Monday, April 26, 2010
Thursday, April 08, 2010
The Wall Street Journal recently published and article by John Paul Newport on women and golf. The article was called Golf Searches for Its Feminine Side.
This story is about new studies that look at what women are looking for in golf, and how courses could change to attract more women to this sport that is currently made up of about 22% women golfers.
The article states:
"The new research details a disturbing disconnect between what golf facilities perceive as important to women and what actually is. For example, course operators vastly underestimate the significance to women of top-notch conditions, speed of play and length of holes. They tend to trivialize concerns such as having adequate drinking water and clean bathrooms on the course, clear directional signage and tee markers, well-stocked women's merchandise sections in the pro shop and friendly, welcoming staff atuned to women's needs."
We operate three golf courses at the Northern Virginia Regional Park Authority: Algonkian, Brambleton, and Pohick Bay. I am sure we can improve the experience for women golfers at our courses, and we will be looking at these studies to see what we can do.
In the last few years we have been improving our courses with an eye to attracting more women golfer in addition to retaining our current base of golfers. We have improved the forward tees at some of our courses, and encouraged more leagues to make the game more social. While not specifically a female golfer issue, we have significantly ramped up our environmental commitment at all three of our courses. We were actually the first publicly owned courses in the Mid-Atlantic region to obtain Wildlife Sanctuary status for our courses through Audubon International. This greening of our greens can can give our golfers and the general public peace of mind that we are proactively protecting water quality, reducing chemical usage and enhancing wildlife habitat.
to read this Wall Street Journal article click on: www.wsj.com/article/SB10001424052748704094104575143772046834464.html
Tuesday, April 06, 2010
Images from Balls Bluff Battlefield
What do you think of first when it comes to Virginia as a travel destination?
If you are like the hundreds of travelers that were interviewed by the Virginia Tourism Corporation in their 2009 Attitude Study the answer was History. 37% of those asked responded with historic sites, the highest ranked category for this question.
This presents a huge opportunity for tourism in 2011 which is the 150th anniversary of the Civil War. Already groups and individuals are booking their reservations to come to Northern Virginia to see the many sites of significance to the Civil War.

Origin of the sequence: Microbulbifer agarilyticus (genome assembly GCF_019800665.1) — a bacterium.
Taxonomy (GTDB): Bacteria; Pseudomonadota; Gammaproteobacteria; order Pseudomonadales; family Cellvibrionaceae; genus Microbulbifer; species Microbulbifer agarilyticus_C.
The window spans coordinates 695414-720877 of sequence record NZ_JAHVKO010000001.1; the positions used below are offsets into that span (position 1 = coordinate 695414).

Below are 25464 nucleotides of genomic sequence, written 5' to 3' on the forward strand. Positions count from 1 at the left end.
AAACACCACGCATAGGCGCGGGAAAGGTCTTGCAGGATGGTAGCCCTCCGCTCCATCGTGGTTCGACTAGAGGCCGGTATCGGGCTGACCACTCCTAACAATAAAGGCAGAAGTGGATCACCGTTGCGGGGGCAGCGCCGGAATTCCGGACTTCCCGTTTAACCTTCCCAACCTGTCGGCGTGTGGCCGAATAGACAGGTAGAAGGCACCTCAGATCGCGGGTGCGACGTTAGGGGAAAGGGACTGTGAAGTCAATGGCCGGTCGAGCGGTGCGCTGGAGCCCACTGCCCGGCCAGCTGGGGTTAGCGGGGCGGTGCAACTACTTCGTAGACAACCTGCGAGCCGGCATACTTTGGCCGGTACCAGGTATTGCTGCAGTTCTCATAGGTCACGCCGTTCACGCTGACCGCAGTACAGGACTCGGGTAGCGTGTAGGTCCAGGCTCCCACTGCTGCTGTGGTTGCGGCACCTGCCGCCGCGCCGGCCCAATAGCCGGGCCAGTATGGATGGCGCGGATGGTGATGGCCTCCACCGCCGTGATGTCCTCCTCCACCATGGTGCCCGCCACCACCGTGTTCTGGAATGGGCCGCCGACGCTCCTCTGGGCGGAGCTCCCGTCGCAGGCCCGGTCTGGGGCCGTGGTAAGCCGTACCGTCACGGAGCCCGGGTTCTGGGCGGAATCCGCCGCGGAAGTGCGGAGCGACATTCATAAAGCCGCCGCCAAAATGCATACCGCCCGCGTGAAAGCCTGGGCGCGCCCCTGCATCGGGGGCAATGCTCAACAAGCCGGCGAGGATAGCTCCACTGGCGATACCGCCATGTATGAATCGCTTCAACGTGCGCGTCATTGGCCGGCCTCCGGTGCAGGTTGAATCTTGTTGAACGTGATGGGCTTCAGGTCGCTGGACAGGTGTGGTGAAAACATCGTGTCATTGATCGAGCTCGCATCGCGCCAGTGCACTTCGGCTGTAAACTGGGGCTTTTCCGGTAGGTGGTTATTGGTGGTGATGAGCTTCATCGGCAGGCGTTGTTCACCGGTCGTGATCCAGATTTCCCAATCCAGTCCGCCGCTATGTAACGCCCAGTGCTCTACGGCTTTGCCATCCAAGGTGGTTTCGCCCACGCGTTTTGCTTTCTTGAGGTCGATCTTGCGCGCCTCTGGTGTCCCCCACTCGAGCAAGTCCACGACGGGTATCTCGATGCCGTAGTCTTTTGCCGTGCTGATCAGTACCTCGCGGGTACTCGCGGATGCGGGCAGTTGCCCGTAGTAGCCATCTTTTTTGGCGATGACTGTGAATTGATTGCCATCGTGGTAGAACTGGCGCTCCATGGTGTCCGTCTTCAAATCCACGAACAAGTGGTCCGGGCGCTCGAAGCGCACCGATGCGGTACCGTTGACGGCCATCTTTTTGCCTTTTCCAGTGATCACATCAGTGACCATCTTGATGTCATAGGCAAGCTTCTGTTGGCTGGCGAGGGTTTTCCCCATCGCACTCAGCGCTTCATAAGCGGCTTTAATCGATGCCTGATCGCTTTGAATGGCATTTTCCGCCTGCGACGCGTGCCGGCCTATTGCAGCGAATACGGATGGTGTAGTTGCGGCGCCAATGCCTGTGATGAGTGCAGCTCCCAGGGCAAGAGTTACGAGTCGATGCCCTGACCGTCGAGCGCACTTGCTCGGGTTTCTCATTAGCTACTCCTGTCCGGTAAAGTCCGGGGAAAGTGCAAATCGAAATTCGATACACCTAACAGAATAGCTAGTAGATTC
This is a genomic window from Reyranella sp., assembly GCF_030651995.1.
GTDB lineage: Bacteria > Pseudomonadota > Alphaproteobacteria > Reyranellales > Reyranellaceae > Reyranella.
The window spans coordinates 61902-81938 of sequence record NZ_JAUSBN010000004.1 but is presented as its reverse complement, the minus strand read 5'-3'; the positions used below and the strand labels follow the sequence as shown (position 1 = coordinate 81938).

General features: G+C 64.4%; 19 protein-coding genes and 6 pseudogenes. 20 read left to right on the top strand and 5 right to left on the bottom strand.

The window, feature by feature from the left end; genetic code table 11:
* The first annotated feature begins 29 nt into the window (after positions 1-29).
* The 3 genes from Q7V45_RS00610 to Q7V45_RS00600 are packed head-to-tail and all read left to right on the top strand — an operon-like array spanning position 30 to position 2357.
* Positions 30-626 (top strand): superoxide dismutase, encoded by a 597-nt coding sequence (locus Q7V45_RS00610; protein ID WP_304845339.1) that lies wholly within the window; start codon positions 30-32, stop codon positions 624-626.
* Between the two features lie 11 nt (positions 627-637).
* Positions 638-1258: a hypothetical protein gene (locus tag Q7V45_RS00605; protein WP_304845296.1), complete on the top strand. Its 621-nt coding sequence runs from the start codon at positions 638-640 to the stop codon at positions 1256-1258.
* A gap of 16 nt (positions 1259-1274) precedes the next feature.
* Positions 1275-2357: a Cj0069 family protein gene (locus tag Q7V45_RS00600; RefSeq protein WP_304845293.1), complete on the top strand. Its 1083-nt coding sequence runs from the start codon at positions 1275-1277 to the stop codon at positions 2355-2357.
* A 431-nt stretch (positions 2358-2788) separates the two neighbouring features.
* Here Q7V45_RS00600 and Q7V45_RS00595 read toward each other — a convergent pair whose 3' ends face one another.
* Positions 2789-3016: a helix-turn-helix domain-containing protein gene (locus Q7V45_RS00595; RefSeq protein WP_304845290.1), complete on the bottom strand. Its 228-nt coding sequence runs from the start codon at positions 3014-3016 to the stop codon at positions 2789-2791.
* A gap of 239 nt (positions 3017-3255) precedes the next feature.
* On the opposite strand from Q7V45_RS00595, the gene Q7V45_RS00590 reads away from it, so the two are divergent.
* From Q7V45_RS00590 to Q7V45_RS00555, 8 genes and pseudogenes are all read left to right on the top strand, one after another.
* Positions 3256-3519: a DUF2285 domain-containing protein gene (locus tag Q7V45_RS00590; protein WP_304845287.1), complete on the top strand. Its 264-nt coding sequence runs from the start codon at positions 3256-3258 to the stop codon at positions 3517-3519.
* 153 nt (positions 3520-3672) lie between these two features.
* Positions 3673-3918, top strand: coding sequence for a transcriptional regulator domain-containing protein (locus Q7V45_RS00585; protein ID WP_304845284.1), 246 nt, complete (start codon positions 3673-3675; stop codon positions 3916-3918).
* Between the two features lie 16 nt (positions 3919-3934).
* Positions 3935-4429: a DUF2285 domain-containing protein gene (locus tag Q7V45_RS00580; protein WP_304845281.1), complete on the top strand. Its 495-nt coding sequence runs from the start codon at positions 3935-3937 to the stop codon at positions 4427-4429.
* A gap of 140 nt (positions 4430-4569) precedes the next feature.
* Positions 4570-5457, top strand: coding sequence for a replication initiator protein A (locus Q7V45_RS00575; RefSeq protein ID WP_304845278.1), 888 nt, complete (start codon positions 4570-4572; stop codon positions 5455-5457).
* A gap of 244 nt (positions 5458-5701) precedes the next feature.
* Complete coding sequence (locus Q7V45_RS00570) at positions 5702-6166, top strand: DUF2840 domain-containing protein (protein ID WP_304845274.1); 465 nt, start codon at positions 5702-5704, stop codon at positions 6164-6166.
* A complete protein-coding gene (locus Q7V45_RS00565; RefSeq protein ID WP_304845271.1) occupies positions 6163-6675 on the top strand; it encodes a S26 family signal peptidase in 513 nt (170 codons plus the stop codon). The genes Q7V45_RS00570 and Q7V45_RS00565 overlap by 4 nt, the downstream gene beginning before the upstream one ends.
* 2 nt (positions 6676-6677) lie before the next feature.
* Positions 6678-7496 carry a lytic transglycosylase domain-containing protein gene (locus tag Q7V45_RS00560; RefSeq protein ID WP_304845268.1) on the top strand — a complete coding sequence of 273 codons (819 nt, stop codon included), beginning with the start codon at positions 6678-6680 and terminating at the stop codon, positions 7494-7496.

This was not only America's most deadly war, it did as much to define America as the Revolution had. To understand American history means to understand the Civil War.
Particularly during the first half of the war, Northern Virginia was at the center of the conflict. The first battle of Manassas was the first real battle of the war. Ft. Sumter where the first shots were fired was an artillery bombardment with on casualty that happened after the main bombardment was over. Manassas was the first time the armies of the north and south face off against each other. A few months later the Battle of Balls Bluff near Leesburg brought home the political reality that this was going to be a long hard fought war.
Then in 1862 there was the Second Battle of Manassas, the Battle of Ox Hill (or Chantilly). There was also the Battle of Dranesville and the Battle of Aldie, all in Northern Virginia. Arlington and Alexandria Virginia were armed camps with forts ringing the Nations Capital. All along the Bull Run and Occoquan Rivers were numerous forts and camps that were used by both sides as the lines of control shifted.
Northern Virginia was the base of operations for the most famous scout and partisan ranger of all times, John S. Mosby, who carried out his hit and run raids all over the region from 1863 -65.
60% of the combat of the Civil War was fought in Virginia. And with so much of the action centered in the Northern Virginia area outside of Washington D.C. this is one of the best possible destinations for historic tourism.
Beyond the Civil War, this area also boasts some of the best colonial historic sites anywhere with places like Mt. Vernon, Gunston Hall and the Carlyle House and many other sites to educate and entertain visitors.
With all of these resources it is little wonder that Virginia is for History.